Healthier supermarket layout – Amsterdam, The Netherlands

Key Insights

  • Encouraging healthy choices through supermarket layout
  • Improving food literacy through in-store workshops
  • Combating child overweight and obesity


Amsterdam has a long-term Healthy Weight Programme which aims to eliminate childhood overweight and obesity, and to create a healthier food environment in the city. Since 2015 supermarket Albert Heijn has contributed to efforts by redesigning its store layouts to encourage healthier choices, such as adding healthier snacks at check-outs. It also designated some employees as Healthy Supermarket Coaches to hold workshops on healthy eating for school children. The initiative has led to a reported increase in knowledge and attitudes towards healthy food shopping by workshop participants.


This case study version is from the Menu of Actions (2019). Suggested citation: Halliday, J., Platenkamp, L., Nicolarea, Y. (2019) A menu of actions to shape urban food systems for improved nutrition, GAIN, MUFPP and RUAF.

Albert Heijn supermarket (The Netherlands), Shutterstock/Bjoern Wylezich

The action and its aims

The Dutch supermarket chain Albert Heijn has voluntarily made changes to in-store supermarket environments to encourage healthier food choices. The changes include adding healthier snacks at the checkout counters in 500 supermarkets throughout the country. In addition, young supermarket employees have been trained as Healthy Supermarket Coaches (HSC) to give workshops about healthy eating to local secondary school students. The changes are part of Amsterdam’s flagship Healthy Weight programme (Dutch acronym AAGG), the overall aim of which is to create a healthier food environment for children and their parents in disadvantaged neighbourhoods in Amsterdam and to study the effectiveness of efforts.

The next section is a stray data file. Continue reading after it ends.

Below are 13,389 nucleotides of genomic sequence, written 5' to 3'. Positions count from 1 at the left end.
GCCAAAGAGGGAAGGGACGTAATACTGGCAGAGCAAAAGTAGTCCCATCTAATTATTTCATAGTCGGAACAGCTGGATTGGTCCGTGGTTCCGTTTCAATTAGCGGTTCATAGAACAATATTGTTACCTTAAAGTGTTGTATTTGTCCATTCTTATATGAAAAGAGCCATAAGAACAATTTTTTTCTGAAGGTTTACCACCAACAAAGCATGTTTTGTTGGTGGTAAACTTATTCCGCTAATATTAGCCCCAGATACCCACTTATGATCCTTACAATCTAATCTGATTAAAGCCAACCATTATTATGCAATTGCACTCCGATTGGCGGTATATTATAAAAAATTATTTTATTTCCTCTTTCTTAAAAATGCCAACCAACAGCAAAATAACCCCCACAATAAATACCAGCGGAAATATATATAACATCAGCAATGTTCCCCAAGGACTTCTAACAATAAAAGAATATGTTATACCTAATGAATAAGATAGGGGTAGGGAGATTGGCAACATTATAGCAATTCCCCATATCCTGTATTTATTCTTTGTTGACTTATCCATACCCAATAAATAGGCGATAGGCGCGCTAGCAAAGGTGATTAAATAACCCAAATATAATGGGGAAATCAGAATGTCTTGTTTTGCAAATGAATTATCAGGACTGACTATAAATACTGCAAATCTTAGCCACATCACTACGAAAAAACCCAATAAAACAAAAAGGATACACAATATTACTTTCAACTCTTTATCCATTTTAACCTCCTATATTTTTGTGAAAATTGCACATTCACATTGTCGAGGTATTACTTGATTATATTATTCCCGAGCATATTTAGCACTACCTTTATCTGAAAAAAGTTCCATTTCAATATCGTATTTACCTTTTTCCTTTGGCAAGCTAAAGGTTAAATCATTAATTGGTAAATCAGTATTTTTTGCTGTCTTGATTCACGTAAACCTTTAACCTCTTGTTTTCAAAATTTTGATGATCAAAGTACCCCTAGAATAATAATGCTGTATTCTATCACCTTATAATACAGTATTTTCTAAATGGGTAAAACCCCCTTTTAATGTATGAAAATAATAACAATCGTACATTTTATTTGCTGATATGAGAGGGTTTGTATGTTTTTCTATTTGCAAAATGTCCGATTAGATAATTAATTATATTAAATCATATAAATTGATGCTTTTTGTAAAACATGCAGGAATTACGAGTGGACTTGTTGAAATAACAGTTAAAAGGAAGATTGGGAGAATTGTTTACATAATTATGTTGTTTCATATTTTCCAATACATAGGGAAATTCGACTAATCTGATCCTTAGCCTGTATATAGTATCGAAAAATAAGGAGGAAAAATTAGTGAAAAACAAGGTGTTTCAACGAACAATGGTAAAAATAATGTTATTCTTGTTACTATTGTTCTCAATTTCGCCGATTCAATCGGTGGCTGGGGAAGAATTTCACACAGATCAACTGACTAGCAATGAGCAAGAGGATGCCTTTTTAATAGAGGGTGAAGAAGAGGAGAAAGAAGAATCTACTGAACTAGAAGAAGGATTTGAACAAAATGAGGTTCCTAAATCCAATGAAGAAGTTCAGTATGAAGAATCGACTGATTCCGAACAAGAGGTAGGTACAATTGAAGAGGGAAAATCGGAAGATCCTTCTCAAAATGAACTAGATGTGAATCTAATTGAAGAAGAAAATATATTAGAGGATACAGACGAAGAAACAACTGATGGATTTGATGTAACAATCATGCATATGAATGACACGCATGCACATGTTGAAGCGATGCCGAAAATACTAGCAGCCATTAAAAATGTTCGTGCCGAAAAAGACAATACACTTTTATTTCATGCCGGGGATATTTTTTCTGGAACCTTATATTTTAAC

When it was introduced

The actions were introduced at the end of 2015/beginning of 2016.

Why it was needed

The action forms part of city-wide efforts to combat child overweight and obesity in Amsterdam.

Who initiated it, who is involved

AAGG officers formed a network with the Amsterdam Health and Technology Institute, researchers from the Vrije Universiteit Amsterdam, and Albert Heijn, to encourage changes on the part of businesses.

Impacts to date

Evaluation showed that the placement of healthier snacks at supermarket checkouts led to marginal sales of these snacks; customers did not replace less healthy snacks with the healthier snacks. Replacing the total assortment of less healthy snacks with healthier substitutes resulted in a reduction of almost 60% of total checkout sales. Nutritional knowledge and attitudes towards healthy eating improved among students who attended a workshop with an HSC. Moreover, students evaluated the HSC positively and indicated that they learned to make healthy and affordable food choices within the supermarket.

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